25. Perales–Vela H V, González–Moreno S, Montes–Horcasitas C, Cañizares–Villanueva R O. 2007. Growth, photosynthetic and respiratory responses to sub–lethal copper concentrations in Scenedesmus incrassatulus (Chlorophyceae). Chemosphere, 67 (11): 2 274–2 281.Google Scholar
  26. Perreault F, Dionne J, Didur O, Juneau P, Popovic R. 2011. Effect of cadmium on photosystem II activity in Chlamydomonas reinhardtii: alteration of O–J–I–P fluorescence transients indicating the change of apparent activation energies within photosystem II. Photosynthesis Research, 107 (2): 151–157.Google Scholar
  27. Pinto E, Sigaud–Kutner T C S, Leitão M A S, Okamoto O K, Morse D, Colepicolo P. 2003. Heavy metal–induced oxidative stress in algae. Journal of Phycology, 39 (6): 1 008–1 018.Google Scholar
  28. Pospíšil P. 2016. Production of reactive oxygen species by photosystem ii as a response to light and temperature stress. Frontiers in Plant Science, 7: 1 950.Google Scholar
  29. Rocca N L, Andreoli C, Giacometti G M, Rascio N, Moro I. 2009. Responses of the Antarctic microalga Koliella antarctica (Trebouxiophyceae, Chlorophyta) to cadmium contamination. Photosynthetica, 47 (3): 471–479.Google Scholar
  30. Ruban A V, Johnson M P, Duffy C D P. 2012. The photoprotective molecular switch in the photosystem II antenna. Biochimica et Biophysica Acta ( BBA )–Bioenergetics, 1817 (1): 167–181.Google Scholar
  31. Siedlecka A, Krupa Z. 1996. Interaction between cadmium and iron and its effects on photosynthetic capacity of primary leaves of Phaseolus vulgaris. Plant Physiology and Biochem istry, 34 (6): 833–841.Google Scholar
  32. Wang S Z, Pan X L. 2012. Effects of Sb(V) on growth and chlorophyll fluorescence of Microcystis aeruginosa (FACHB–905). Curr ent Microbiology, 65 (6): 733–741.Google Scholar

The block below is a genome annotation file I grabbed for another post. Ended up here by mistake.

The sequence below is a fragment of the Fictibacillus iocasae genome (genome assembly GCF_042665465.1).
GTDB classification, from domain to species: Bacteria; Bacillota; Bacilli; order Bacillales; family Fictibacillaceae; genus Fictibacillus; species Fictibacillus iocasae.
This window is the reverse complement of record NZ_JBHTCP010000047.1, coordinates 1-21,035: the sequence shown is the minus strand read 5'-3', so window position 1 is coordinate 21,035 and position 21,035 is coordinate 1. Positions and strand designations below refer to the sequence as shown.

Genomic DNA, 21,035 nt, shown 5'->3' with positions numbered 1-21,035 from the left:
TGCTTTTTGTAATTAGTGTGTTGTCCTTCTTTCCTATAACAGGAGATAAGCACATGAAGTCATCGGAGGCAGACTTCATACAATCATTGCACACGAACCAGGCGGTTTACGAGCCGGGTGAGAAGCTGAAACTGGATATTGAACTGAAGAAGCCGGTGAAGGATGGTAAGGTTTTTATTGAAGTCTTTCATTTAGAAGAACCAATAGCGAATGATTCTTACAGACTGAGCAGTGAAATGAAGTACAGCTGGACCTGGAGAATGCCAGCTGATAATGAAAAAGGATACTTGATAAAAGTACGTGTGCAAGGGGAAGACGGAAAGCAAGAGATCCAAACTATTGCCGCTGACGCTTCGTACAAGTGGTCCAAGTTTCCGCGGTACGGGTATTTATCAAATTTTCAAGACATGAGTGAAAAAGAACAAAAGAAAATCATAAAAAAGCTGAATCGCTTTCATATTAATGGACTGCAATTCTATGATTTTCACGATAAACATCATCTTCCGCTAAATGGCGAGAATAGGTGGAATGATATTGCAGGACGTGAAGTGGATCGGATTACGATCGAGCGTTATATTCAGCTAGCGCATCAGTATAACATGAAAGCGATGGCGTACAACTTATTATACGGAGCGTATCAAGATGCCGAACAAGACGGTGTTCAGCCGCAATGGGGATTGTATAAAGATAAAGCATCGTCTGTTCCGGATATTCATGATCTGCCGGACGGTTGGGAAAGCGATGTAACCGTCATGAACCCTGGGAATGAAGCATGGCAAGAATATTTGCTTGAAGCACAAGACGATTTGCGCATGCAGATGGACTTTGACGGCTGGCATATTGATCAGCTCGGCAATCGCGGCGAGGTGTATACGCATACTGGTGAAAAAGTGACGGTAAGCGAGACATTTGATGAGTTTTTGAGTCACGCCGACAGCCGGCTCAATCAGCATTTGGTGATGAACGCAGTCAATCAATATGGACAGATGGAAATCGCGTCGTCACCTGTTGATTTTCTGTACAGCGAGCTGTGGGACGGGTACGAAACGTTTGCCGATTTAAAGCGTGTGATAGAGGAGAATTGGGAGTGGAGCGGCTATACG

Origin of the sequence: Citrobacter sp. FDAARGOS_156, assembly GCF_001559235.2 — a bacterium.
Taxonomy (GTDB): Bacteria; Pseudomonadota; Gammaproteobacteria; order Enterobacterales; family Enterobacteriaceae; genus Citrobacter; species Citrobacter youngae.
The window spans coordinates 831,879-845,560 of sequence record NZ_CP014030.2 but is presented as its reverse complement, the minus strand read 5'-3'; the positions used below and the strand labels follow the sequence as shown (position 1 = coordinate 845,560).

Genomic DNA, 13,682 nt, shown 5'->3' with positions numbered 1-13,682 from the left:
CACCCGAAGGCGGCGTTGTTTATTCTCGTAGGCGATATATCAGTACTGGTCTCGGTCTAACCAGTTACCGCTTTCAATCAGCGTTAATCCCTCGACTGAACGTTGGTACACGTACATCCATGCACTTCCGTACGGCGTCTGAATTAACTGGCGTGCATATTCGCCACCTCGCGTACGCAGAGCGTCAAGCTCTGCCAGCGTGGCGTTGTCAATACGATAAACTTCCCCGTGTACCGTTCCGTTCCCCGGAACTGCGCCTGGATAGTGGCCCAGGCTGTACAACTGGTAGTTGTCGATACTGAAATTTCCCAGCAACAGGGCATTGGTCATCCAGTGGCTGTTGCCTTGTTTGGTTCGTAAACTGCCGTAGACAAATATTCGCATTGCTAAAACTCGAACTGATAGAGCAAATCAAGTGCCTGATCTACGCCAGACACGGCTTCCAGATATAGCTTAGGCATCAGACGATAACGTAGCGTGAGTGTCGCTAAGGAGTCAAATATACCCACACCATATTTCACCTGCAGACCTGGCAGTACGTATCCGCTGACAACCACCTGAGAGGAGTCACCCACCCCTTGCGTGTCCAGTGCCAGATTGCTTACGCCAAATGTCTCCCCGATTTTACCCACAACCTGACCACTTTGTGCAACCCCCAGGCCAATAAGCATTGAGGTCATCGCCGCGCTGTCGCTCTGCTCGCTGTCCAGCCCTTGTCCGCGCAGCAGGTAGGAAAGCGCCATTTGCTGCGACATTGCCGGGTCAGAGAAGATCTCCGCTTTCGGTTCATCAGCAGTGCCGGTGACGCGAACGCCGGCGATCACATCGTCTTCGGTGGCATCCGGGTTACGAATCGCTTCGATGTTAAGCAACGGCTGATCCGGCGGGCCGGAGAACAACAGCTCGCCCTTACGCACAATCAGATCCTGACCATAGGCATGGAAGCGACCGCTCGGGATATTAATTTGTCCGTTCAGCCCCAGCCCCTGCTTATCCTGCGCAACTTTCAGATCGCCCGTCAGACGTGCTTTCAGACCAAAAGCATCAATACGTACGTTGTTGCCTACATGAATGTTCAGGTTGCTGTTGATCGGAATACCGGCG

33. Wang S Z, Zhang D Y, Pan X L. 2013. Effects of cadmium on the activities of photosystems of Chlorella pyrenoidosa and the protective role of cyclic electron flow. Chemosphere, 93 (2): 230–237.Google Scholar
  34. Yamori W, Shikanai T. 2016. Physiological functions of cyclic electron transport around photosystem i in sustaining photosynthesis and plant growth. Annual Review of Plant Biology, 67: 81–106.Google Scholar
  35. Zhang D Y, Pan X L, Mu G J, Wang J L. 2010. Toxic effects of antimony on photosystem II of Synechocystis sp. as probed by in vivo chlorophyll fluorescence. J ournal of Appl ied Phycology, 22 (4): 479–488.Google Scholar
  36. Zhao P P, Gu W H, Wu S C, Huang A Y, He L W, Xie X J, Gao S, Zhang B Y, Niu J F, Lin A P, Wang G C. 2014. Silicon enhances the growth of Phaeodactylum tricornutum Bohlin under green light and low temperature. Scientific Reports, 4: 3958.Google Scholar
  37. Zhou W B, Juneau P, Qiu B S. 2006. Growth and photosynthetic responses of the bloom–forming cyanobacterium Microcystis aeruginosa to elevated levels of cadmium. Chemosphere, 65 (10): 1 738–1 746.Google Scholar

Copyright information

© Chinese Society for Oceanology and Limnology, Science Press and Springer-Verlag GmbH Germany, part of Springer Nature 2018

Authors and Affiliations

  • Yan Ji (季琰)
    • 1
  • Xiujun Xie (解修俊)
    • 2
    • 3
  • Guangce Wang (王广策)
    • 2
    • 3
    Email author
  1. 1.School of Biological and Chemical EngineeringQingdao Technical CollegeQingdaoChina
  2. 2.Key Laboratory of Experimental Marine Biology, Institute of OceanologyChinese Academy of SciencesQingdaoChina
  3. 3.Laboratory for Marine Biology and BiotechnologyQingdao National Laboratory for Marine Science and TechnologyQingdaoChina

Personalised recommendations